CONTACTLESS payments made using our mobile phones will lead to the death of cash "within the decade", according to the Co-operative Group.
Their prediction is based on research showing a sharp rise in contactless payments - up by over a million in a month, and trebling in the past year.
But even Co-op admit that 65% of all transactions in their stores are still made using cash, a figure that hasn't changed over the past two years and "is predicted to remain" stable for a while yet.
In fact cash remains the preferred method of payment for large numbers of us, for a variety of reasons.
Victoria Cleland, the Bank of England's chief cashier, says that people "have been predicting the end of cash for the past 20 years".
Each new advancement in non-cash technology - from Square to Bitcoin - has breathed new life into the idea that a cashless society is just round the corner.
Certainly the dominance of cash may seem less pronounced than it once was. Last year, the Payments Council reported that 52% of personal transactions carried out used cash.
But the Bank of England say that paper notes (soon to be replaced with polymer) and coins are "likely to remain resilient" because of their unique qualities, such as the inability to trace it and the fact that it doesn't rely on other technology to work.
We are also more likely to hoard the stuff, with a Bank survey last year revealing that 18% of people hoarded cash "to provide comfort against potential emergencies".
In day-to-day life, cash can give us a greater feeling of control over our finances. Handing over notes - and having to make a withdrawal in the first place - allows us to see just how much we're spending.
By contrast, methods that separate the act of buying from the reality of paying - whether in terms of time taken for us to receive the eventual bill, or simply because contactless payments don't feel like "proper" transactions - can lead us to spend more than we'd really like to.
Of course, some people simply don't have the option to use such alternative payment methods, including around 1.5 million adults [pdf] in the UK (down from just under two million the previous year) who don't have access to a bank account.
Nevertheless, it's now easier than ever for the majority to make contactless payments - particularly as all major banks now automatically send customers with their standard accounts a contactless debit card when they need their card replaced.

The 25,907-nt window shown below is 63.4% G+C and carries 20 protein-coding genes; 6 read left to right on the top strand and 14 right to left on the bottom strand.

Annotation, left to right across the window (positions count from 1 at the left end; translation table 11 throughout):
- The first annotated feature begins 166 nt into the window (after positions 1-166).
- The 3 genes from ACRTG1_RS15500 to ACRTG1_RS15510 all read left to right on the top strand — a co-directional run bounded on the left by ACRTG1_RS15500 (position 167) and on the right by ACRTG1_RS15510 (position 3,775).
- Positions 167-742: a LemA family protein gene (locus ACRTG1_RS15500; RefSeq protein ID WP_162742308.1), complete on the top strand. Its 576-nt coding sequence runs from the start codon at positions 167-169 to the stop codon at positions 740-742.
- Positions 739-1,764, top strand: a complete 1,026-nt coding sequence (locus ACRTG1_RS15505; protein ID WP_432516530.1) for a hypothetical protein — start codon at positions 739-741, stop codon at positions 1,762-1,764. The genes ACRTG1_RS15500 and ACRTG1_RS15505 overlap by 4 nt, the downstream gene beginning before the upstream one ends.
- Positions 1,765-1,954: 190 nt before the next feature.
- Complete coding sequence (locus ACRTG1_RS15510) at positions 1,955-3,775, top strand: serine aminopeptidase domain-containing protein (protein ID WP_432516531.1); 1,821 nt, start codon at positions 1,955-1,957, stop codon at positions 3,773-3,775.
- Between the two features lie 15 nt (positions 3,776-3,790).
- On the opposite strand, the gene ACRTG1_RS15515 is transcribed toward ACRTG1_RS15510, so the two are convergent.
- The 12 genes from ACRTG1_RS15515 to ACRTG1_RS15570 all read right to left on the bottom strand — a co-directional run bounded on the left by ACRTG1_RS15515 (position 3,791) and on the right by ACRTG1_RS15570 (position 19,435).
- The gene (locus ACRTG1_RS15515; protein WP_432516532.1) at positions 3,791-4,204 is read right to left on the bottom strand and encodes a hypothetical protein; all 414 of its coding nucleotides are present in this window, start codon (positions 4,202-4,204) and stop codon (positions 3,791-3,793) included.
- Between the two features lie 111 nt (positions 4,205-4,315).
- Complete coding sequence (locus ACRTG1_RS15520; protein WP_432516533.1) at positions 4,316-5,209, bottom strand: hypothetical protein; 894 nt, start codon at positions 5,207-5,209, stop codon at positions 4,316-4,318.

Even those who have a basic bank account are being offered contactless cards, as the providers must offer some form of payment card by September this year - but not everyone will be able to go contactless.
For example, while Nationwide's Flexbasic account comes with a contactless debit card, Santander's Basic current account doesn't - in fact it comes with two cards that make getting cash and paying for items far more complicated than they need to be.
The cash card can only be used when out and about to make withdrawals; the Top-up debit card works like a prepaid card, but is needs to have money transferred on to it before it can be used - and not for contactless payments, or with systems like Apple or Android Pay.
Then there are the cards offered to people who have standard accounts but specifically request that their debit card not allow contactless transactions, usually because of security concerns.
RBS / Natwest admit that their non-contactless cards are "offline" cards - that is, they require the bank's authorisation to process transactions. As such, they cannot be used at self-service locations that process offline transactions such as on planes, trains, or at pay-at-pump petrol stations.
For those determined not to go contactless, these kinds of restrictions could well result in customers turning to cash instead.
The mistrust of contactless payments partially relates to the perceived potential for fraud.
A study carried out in 2013 found that contactless payment data could be captured by criminals up to 40cm away - and there have been various stories in the press since about potential scammers getting close enough to skim our card's details.
While this type of fraud can literally be foiled by keeping cards tucked inside a foil insert in our wallets, most of us aren't too worried about scanner-carrying thieves.
The advice is to look after our contactless cards just as we would any other. As long as we do that, and report any suspicious transactions, Richard Koch of the UK Cards Association, says that we'll be "fully protected against any fraud losses... and will never be left out of pocket."
The Co-operative also found that at the present time, 65% of people say they would not use mobile payments. Again, security issues - with added worries about viruses - may help to explain why mobile payments have failed to take off as quickly as expected.
And again, there's the problem of availability: not all of our phones are capable of carrying out mobile payments.
For example, anyone wanting to use Apple Pay will need the iPhone 6 or 6 Plus. Similarly, Samsung Pay is only available on the Galaxy S6 - although Android Pay will be available on a much wider range of phones, including some older models.
In some respects, we may still be testing the water with contactless payments: the Co-op found that shoppers tend to use chip and pin for transactions over £10, despite it being possible to make contactless payments of up to £30.
In effect, we may be happy to risk £10, but not anything more than that.
By contrast, cash is tried and tested. The Bank of England have been issuing notes since the 17th century, which makes our few years' experience of contactless payments seem relatively insignificant.
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